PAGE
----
Jane Dudley: Quite a journey.
Jack Dudley: The one that Merle told me has nothing to do with these. Merle Knowles told me this story, that there was this pedlar. He did not have a horse and wagon. He was walking - pack on his back - and he sold jewelry and watches and things like that, small stuff. And, it was getting along toward dark and he was headed towards Cooper and he stopped over there at the foot of the hill at Stephensonís, and knocked on the door and wanted to know if they would put him up for the night. And, Stephenson told him, no, they did not do that, but up on the top of the hill where Gooch lived, that Gooch - there was no question about it that he could spend the night there. So, he departed. And, the next thing, a week or two or three later, the pedlar was found dead with his throat cut in the well up there somewhere near the Gooch place with no money, no pack, no nothing. And then according to Merle, that Mrs. Gooch when she was on her death bed.
(Here it sounds like another recording was made over this one. This ďover-recordingĒ is in italics.)
Man: . . . Calais. Well there was a Republican, and they put up a bet on the presidential election. I donít remember which one it was. The bet was that whoever - the fellow who lost the bet would have to get in the hearse. Charlie Cone had a hearse then at the stable.
Second Man: Yes, I remember that.
Man: Big glass enclosed thing drawn by a pair of horses. Whoever lost the bet would get in there and stretch out and they would drive him up from Coneís stable up to the bridge and back. Charlie won the election. (Few indistinguishable laughing words.)
Woman: Oh, marvelous.
Man: Matter of fact, I saw someone not to long ago - some pictures of Sammy Saunders.
Second Man: Sammy Saunders, yep.
(Several voices talking at once so that they cannot be transcribed, and then the original recording continues.)
Ethel McArthur: Thatís why the house is haunted.
Man: Yeah. The one that I got was that Mrs. Gooch when she got real old and somewhat senile used to remark, ďWhat would you think if you saw two men go down cellar and only one come up?Ē I never knew that the body was discovered. I assumed it was still in the basement.
Jane Dudley: Thatís interesting. Now, Ethel, you said thatís the reason why the house is haunted. Is the house still there?
Ethel McArthur: No.
Man: No, no.
Kay Church: Thatís why they tore it down.
Ethel McArthur: Thatís why they tore it down.
Pliney Frost: Bateses tore it down because they couldnít keep the doors closed in it, so they said.
Jane Dudley: You mean the house was empty when they tore it down?
Pliney Frost: They bought their modular home.
Ethel McArthur: Bates bought the house, and they - - -
Jane Dudley: I wish youíd move forward because weíre losing this on the tape.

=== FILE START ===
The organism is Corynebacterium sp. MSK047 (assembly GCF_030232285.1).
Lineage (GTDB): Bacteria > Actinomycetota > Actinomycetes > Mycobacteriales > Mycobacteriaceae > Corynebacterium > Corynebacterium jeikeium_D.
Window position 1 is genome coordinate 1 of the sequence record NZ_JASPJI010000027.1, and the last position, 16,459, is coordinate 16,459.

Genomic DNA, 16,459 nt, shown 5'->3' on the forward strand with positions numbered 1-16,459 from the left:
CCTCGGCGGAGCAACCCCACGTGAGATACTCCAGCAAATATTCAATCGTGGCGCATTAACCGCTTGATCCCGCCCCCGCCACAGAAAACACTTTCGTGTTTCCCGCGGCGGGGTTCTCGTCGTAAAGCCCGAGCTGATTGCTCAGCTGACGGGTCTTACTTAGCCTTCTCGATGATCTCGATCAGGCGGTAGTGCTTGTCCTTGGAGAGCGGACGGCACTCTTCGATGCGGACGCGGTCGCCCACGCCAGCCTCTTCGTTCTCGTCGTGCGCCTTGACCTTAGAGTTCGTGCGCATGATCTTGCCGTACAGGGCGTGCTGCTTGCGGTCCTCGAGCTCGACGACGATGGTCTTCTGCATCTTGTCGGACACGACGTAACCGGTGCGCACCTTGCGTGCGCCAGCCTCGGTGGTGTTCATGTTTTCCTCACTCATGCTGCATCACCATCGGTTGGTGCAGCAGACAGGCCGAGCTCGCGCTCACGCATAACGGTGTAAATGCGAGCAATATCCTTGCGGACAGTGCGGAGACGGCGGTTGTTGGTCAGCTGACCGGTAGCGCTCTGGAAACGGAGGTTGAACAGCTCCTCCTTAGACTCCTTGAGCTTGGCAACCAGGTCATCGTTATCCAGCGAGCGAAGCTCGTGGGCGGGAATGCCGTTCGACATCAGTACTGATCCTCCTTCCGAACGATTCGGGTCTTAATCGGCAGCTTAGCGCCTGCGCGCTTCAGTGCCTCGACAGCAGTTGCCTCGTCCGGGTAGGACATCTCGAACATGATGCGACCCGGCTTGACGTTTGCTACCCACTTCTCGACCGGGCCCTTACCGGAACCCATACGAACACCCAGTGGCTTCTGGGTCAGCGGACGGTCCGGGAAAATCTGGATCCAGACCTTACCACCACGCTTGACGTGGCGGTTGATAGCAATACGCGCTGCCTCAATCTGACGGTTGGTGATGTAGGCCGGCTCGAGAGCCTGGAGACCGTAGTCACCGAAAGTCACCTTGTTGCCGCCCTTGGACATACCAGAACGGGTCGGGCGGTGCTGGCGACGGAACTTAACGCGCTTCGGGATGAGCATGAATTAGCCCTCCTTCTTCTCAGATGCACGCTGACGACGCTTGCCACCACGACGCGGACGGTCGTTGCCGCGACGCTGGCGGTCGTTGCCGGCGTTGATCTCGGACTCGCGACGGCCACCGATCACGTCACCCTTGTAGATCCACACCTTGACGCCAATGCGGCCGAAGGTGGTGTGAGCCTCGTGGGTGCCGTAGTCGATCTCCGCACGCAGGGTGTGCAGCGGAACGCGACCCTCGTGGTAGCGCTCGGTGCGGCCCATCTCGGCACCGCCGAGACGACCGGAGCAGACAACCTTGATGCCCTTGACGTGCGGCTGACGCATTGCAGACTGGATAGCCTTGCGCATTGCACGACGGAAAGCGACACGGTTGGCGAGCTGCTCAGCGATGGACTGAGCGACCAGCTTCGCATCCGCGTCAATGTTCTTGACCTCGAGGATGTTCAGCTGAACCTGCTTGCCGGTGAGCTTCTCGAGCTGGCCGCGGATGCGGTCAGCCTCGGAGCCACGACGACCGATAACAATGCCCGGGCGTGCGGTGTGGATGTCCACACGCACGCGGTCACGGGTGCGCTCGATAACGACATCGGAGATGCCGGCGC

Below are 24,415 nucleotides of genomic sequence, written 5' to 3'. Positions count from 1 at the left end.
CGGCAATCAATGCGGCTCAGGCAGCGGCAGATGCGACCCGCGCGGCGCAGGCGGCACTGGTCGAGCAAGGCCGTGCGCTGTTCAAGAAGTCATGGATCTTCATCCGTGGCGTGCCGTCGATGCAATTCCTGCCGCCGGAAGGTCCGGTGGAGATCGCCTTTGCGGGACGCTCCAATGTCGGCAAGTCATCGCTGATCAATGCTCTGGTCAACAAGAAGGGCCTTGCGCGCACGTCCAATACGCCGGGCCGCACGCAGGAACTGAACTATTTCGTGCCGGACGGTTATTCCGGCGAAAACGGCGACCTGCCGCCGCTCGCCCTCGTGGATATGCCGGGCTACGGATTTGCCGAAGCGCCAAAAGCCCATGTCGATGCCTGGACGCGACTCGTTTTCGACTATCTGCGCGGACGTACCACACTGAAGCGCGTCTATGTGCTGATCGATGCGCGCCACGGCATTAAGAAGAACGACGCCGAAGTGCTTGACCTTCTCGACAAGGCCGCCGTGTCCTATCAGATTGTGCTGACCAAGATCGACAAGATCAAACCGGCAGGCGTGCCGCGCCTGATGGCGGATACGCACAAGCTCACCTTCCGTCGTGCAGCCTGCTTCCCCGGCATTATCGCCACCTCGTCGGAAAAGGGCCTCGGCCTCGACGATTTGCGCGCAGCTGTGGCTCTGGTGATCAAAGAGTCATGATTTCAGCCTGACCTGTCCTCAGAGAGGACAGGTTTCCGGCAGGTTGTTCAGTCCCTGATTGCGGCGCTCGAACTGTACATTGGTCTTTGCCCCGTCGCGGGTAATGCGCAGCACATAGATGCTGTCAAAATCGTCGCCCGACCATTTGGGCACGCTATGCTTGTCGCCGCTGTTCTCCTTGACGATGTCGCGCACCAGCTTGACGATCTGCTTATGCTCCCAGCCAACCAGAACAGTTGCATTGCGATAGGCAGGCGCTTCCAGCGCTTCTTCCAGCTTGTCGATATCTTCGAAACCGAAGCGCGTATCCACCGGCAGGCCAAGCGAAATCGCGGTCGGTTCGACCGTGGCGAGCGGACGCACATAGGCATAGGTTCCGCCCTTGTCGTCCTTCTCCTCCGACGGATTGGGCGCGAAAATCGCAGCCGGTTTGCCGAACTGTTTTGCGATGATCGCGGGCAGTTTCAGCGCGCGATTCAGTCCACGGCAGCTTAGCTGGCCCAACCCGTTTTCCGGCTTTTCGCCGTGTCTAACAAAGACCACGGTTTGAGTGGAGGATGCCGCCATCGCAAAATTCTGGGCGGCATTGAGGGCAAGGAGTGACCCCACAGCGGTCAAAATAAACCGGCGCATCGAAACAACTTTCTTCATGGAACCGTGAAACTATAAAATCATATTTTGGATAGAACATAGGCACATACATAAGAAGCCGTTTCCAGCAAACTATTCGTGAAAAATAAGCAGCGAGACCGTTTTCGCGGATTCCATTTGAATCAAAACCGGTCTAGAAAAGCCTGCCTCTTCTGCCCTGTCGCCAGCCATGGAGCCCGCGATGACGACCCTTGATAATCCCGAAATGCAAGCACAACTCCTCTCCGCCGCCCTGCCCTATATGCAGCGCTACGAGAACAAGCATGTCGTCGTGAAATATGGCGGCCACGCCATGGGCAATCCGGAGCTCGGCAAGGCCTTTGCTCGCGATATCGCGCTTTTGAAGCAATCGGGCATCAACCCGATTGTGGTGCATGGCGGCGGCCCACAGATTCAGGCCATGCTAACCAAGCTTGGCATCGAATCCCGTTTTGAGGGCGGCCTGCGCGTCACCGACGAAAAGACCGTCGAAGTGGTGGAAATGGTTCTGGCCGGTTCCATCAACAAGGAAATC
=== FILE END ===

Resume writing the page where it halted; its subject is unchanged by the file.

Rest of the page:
Jack Dudley: Rowena Bates bought the house. They used to live over there, she and her husband. They, this room in the house, they couldnít keep the door shut. They even tried to tie it with a rope, and then it would be found open.
Jane Dudley: Oh.
Jack Dudley: And, they finally must have heard of this story, and they figured that was the room he was killed in and the house was haunted and subsequently the house was torn down and they built a new one, didnít they?
Pliney Frost: Modular home. Two part trailer, some damn thing.
Jane Dudley: Now, how many years ago was the house torn down?
Pliney Frost: Ten years ago, perhaps.
Jane Dudley: That was quite recent ghost story, quite recent ghost story.
Pliney Frost: Incidently, thatís the same house where this Sullivan was arrested.
Jane Dudley: Oh-h-h.
Jack Dudley: I know, I know.
Jane Dudley: This house was really a house.
Kay Church: In regards to that house, I did hear one story that they used ropes - someone didnít believe any of this about it being haunted and they used a rope - tied it to the door knob and then to the newel post in the hall and still in the morning when they got up the rope was there. It was not tied to the knob and the door was open.
Second Woman: Why wouldnít this be in the old Calais Advertiser? The well story was in there.
Jane Dudley: Yes.
Second Woman: Between 1850 and 1890.
Pliney Frost: The article that I heard - - -
(Several people talking at the same time - canít be transcribed.)
Jane Dudley: If you get down there, perhaps you could research it some more.
Pliney Frost: Iím not sure it was the Calais Advertiser. I think it was the Bangor Commercial, probably.
Ethel McArthur My uncle and aunt lived in that house for years.
(Mumbled words by male voice.)
Kay Church: Did they finally find it?
Pliney Frost: Your uncle and aunt?
Ethel McArthur My Uncle Herbert and Aunt Alice (Perkins).
Pliney Frost: Oh yeah, yeah.
Ethel McArthur They lived there for years and brought up their family, Clayton and Leota.
Jane Dudley: Did they have door trouble?
Ethel McArthur Hunh. In that same house.
Pliney Frost: I think it went from Sullivans to your uncle.
Ethel McArthur Uh-huh. Herbie.
Pliney Frost: And, from them to - - -
(Womanís voice talking at the same time - canít be transcribed.)
Pliney Frost: And, from them to his daughter and from his daughter to Frank and Bertha Dwelly and from them to - what, Sullivans to Bates?
Jane Dudley: So, thatís the history of the owners of the house. Who built the house?
Pliney Frost: I assume Gooch.
Jane Dudley: Gooch.
Pliney Frost: Iíd have to check the deeds back.
(John Dudley said the history of the house is: J. Gooch - 1861, to W. Gillespie - 1881, to H. Perkins - 1900 - to his daughter and son in law, Leota and Les Worrell, to Ed Sullivan, to Frank and Bertha Dwelly, to Everett and Rowena Bates about 1960.)